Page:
We loved rich flavor and chunky texture of this soup very much and this is why I decided to reproduce this recipe at home. My version tasted very similar, although theirs had a more vivid tomato taste. I think the reason for the difference is in quality of tomatoes. When tomatoes in my garden are ripe, I am planning to make this soup again, and I hope that the intensity of tomato flavor should improve. As another option, I want to try making it from my frozen high-quality tomatoes.
And so, for 4 servings of soup I used 5-6 medium-sized meaty tomatoes, 4-5 large garlic cloves, about half a cup of good olive oil, 3-4 slices of stale Italian bread, a few sprigs of basil, 2-3 tablespoons of grated Parmesan cheese, salt, black pepper and sugar to taste, water to dilute the soup to the desired thickness, and the pesto to garnish.
Remove skin and seeds from tomatoes and dice. Chop garlic finely. Cut stale white bread into small cubes. Cut basil finely.
Pour olive oil into pot and add garlic. Place pot on low heat and stew until the garlic begins to emit a aroma. Add tomatoes, increase the heat to high and bring to a boil. When the tomatoes begin to boil, reduce the heat to medium and simmer tomatoes for about 10 minutes. If tomatoes are very meaty, by then they should start falling apart. My tomatoes were still in large chunks so I used potato masher to mash them unto smaller pieces.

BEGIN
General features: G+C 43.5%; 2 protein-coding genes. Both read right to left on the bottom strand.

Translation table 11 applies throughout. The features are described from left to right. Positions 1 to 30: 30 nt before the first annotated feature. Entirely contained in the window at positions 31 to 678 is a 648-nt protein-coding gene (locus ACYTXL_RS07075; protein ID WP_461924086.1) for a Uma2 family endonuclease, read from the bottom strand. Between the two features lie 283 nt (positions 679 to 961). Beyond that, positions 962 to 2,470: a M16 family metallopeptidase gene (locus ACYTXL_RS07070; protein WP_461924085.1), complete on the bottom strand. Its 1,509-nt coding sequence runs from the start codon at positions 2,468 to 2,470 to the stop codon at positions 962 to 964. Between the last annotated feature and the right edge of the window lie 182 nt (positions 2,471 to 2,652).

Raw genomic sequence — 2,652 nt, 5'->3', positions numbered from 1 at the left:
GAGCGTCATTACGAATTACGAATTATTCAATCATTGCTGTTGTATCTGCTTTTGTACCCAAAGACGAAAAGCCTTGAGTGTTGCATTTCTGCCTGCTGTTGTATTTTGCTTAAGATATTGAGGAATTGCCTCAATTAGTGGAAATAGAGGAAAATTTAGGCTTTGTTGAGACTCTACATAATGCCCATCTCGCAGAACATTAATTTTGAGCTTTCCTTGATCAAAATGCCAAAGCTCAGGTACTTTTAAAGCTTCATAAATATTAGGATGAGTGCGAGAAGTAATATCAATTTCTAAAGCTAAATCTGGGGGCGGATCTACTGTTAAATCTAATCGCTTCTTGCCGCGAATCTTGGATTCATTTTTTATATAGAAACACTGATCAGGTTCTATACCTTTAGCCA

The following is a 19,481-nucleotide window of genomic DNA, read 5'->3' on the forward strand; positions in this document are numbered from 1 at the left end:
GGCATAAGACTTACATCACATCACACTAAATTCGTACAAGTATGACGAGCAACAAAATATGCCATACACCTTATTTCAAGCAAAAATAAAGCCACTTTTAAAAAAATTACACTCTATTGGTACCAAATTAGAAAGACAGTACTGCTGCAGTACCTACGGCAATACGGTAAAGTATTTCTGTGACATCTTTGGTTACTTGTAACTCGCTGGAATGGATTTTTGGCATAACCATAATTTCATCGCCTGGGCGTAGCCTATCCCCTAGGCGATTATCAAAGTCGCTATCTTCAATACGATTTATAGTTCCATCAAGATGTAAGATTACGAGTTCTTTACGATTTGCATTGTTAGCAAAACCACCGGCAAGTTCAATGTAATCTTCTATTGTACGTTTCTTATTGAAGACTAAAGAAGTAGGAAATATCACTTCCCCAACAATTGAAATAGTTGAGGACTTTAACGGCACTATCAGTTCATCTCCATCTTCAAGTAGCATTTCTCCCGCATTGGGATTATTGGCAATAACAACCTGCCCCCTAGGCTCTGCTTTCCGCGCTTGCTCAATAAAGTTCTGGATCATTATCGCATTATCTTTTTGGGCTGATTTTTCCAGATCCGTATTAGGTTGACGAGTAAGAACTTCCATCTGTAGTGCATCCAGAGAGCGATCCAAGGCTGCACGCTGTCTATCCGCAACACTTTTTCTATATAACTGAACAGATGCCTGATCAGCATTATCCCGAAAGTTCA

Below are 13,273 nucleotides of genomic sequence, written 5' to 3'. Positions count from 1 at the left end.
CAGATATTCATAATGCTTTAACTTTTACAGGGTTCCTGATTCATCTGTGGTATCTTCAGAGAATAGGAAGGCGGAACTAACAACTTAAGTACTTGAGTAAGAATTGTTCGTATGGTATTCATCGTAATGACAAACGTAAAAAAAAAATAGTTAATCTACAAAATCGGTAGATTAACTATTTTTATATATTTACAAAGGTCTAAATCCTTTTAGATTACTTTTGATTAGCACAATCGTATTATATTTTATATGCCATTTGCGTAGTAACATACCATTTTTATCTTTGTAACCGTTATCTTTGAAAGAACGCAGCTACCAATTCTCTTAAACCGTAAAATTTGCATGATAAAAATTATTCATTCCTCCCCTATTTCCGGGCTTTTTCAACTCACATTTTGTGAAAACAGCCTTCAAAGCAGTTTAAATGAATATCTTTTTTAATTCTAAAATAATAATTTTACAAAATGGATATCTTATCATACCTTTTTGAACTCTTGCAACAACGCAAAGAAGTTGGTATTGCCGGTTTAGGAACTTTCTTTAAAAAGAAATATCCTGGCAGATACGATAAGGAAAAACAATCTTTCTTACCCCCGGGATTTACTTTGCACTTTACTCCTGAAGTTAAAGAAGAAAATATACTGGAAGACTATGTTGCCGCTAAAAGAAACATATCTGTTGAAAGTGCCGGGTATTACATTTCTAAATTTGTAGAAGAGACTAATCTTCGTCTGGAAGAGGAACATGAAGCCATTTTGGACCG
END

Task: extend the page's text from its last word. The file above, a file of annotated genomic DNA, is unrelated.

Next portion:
Add bread cubes and half of basil to the tomatoes, basil and simmer on low heat for another ten minutes. Dilute soup with water to desired thickness. Add a little water at the time, because the soup should remain fairly thick. Boil, add salt and pepper to taste and, if your tomatoes are not sweet enough, add a little sugar. Then add Parmesan, stir and turn off the heat.
Serve immediately garnished with a teaspoon of pesto. You can simply sprinkle chopped basil over the soup but with pesto it tastes better.
Step by step pictures are located in Russian version of the recipe:
Details on how to peel tomato are located in Gazpacho recipe: